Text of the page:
Here are two of them, that every software engineer should know about:
Base64 -- specified in the same RFC 4848, perhaps the second most widely used scheme, providing perhaps the best balance between encoding efficiency (see the next sections) and availability in most programming languages;
Then, especially if one does web-development, there are a few variants that are best suited for this domain:
Base32 or Base32Hex, and Base64URL -- perhaps without padding, specified in the same documents as Base64 above;
(that's it? I can't think of other generally useful ones...)
Of special note are also the following:
Z85 -- another take on Base85, having the same efficiency while still being suitable for copy-pasting in source code or shell scripts without taking escaping precautions;
Bech32 -- which, I can't believe I'm saying this, is a positive and useful outcome of the whole crypto-currency "experiment"; what set's it apart are some unique qualities that makes it suitable for encoding small chunks of arbitrary data that can only be conveyed in text; (among other things it is especially QRCode friendly, and includes error-detection code, that could even provide error-correction);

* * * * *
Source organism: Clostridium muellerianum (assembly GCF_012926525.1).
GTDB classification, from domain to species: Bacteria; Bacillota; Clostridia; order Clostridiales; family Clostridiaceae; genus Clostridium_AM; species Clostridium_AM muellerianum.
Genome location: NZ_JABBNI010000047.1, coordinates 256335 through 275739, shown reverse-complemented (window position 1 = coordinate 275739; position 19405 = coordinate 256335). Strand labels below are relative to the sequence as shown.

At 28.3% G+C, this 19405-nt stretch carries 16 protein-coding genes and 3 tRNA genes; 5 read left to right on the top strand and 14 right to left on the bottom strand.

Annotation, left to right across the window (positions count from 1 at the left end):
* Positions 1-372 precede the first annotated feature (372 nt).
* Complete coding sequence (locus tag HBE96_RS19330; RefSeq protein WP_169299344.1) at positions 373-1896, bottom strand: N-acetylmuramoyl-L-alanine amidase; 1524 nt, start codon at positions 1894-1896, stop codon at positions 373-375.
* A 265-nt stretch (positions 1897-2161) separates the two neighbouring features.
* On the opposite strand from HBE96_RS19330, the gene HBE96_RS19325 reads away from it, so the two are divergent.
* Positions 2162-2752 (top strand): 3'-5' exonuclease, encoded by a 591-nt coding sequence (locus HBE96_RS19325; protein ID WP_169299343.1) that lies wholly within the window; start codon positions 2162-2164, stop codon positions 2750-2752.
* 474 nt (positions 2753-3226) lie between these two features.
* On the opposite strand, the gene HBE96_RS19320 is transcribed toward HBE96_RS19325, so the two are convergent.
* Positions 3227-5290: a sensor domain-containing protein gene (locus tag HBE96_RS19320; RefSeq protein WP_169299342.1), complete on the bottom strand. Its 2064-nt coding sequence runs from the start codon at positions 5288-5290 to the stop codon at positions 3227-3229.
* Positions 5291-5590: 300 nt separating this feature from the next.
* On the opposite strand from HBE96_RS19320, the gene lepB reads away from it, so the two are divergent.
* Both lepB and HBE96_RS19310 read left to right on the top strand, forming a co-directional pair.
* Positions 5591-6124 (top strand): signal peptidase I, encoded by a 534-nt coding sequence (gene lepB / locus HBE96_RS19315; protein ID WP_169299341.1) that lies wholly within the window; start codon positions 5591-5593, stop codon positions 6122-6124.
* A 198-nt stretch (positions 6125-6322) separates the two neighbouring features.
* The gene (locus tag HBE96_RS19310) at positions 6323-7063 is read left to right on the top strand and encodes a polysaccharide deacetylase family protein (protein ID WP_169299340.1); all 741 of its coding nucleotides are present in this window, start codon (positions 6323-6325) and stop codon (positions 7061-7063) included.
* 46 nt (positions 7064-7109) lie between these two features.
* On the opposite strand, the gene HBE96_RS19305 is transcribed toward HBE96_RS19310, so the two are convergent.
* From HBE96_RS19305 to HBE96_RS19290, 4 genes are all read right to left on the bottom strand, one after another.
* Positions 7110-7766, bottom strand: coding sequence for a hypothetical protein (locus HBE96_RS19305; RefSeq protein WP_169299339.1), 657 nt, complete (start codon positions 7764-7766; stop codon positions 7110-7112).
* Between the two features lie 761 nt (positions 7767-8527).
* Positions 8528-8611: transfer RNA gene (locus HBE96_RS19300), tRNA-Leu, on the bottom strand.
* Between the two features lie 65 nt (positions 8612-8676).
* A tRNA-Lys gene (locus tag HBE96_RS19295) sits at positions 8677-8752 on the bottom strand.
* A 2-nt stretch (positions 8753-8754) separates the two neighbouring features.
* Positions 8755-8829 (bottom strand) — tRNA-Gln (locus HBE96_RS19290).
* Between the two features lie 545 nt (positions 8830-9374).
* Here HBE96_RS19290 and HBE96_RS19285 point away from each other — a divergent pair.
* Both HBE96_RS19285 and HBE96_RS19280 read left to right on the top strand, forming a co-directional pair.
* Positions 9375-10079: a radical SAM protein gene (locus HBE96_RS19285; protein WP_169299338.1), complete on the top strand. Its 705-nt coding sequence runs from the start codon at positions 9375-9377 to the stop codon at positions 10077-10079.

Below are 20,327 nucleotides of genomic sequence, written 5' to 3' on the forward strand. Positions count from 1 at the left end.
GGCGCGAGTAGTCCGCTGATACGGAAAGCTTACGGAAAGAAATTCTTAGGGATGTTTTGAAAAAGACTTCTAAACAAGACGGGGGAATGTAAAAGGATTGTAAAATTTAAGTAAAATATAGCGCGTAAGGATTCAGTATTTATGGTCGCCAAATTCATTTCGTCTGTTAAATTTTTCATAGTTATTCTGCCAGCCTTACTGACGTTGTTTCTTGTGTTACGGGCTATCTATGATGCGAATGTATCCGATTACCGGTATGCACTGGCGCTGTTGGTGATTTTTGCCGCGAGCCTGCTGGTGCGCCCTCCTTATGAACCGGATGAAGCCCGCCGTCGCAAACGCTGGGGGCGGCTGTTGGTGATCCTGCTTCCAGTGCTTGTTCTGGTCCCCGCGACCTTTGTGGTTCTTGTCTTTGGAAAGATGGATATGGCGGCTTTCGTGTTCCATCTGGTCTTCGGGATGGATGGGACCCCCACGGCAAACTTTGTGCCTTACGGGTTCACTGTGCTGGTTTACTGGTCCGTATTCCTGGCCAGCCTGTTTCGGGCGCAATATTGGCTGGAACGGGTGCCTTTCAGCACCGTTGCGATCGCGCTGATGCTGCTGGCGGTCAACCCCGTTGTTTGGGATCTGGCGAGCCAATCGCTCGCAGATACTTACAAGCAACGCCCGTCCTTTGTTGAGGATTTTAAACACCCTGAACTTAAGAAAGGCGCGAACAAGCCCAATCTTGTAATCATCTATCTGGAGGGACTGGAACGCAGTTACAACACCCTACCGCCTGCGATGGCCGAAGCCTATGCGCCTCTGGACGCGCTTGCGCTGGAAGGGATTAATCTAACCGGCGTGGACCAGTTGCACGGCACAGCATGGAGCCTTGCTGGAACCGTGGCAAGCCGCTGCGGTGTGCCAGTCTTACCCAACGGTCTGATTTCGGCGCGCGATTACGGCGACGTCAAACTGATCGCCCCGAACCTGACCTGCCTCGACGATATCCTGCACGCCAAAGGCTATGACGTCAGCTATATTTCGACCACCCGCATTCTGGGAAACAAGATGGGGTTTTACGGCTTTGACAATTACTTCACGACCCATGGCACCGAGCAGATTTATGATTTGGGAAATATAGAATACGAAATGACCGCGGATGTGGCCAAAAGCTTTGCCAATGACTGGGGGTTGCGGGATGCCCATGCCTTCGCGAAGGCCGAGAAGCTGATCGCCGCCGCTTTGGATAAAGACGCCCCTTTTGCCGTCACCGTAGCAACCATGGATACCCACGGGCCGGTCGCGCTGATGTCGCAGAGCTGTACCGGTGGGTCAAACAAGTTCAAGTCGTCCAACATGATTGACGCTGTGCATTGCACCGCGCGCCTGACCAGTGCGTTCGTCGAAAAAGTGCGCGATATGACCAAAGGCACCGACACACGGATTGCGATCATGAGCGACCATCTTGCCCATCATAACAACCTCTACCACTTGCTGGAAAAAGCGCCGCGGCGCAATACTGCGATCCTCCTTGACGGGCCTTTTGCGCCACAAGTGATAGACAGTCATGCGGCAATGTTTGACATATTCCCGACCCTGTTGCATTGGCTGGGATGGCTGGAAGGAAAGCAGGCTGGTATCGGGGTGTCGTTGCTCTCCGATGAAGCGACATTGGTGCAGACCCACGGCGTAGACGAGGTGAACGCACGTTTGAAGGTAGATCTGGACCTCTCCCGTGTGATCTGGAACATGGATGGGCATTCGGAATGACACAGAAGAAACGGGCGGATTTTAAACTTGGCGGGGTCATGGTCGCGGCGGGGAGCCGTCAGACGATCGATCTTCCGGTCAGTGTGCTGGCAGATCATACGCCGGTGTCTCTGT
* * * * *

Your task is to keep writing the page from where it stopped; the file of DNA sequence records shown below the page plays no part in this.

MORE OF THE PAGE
Base58 -- which, believe it or not as I certainly don't, is another by-product of the crypto-currency "experiment"... it's almost as efficient as Base64, however it does away with padding, and removes some problematic characters, making it perhaps better suited for chat / email based communications (see the next sections);
(PGP words) -- (that I can't seem to find the proper name for) which is tailored to encoding small pieces of binary data and verify (or transmit) it verbally (in the original case via phones);
Proquint -- which is tailored to encoding small pieces of binary data as text that resembles words, so they can be more easily remembered and communicated; (similar to PGP words, but with much higher efficiency;) (this one isn't even mentioned on Wikipedia, although it's quite unique;)
Efficiency -- losing the wrong battle
If one reads the Wikipedia on the subject, in the encoding standards section of the mentioned article, one can find a large table of various encodings with a column dedicated to their efficiency, (in percentage) how smaller is the arbitrary original binary data when compared to the textual encoded data. For example:
- Base85 (and thus Z85) is the winner with 80%;
- Base64 (and close to it Base58) is at 74%;
- Hex / Base16 is at 50%;
- (and perhaps PGP words would be somewhere around 20%;)
However, all of these numbers are meaningless because:
cat < /etc/hosts | basenc --base64 | wc -c #>> 2088 gzip -1 < /etc/hosts | basenc --base16 | wc -c #>> 1160 wc -c < /etc/hosts #>> 1543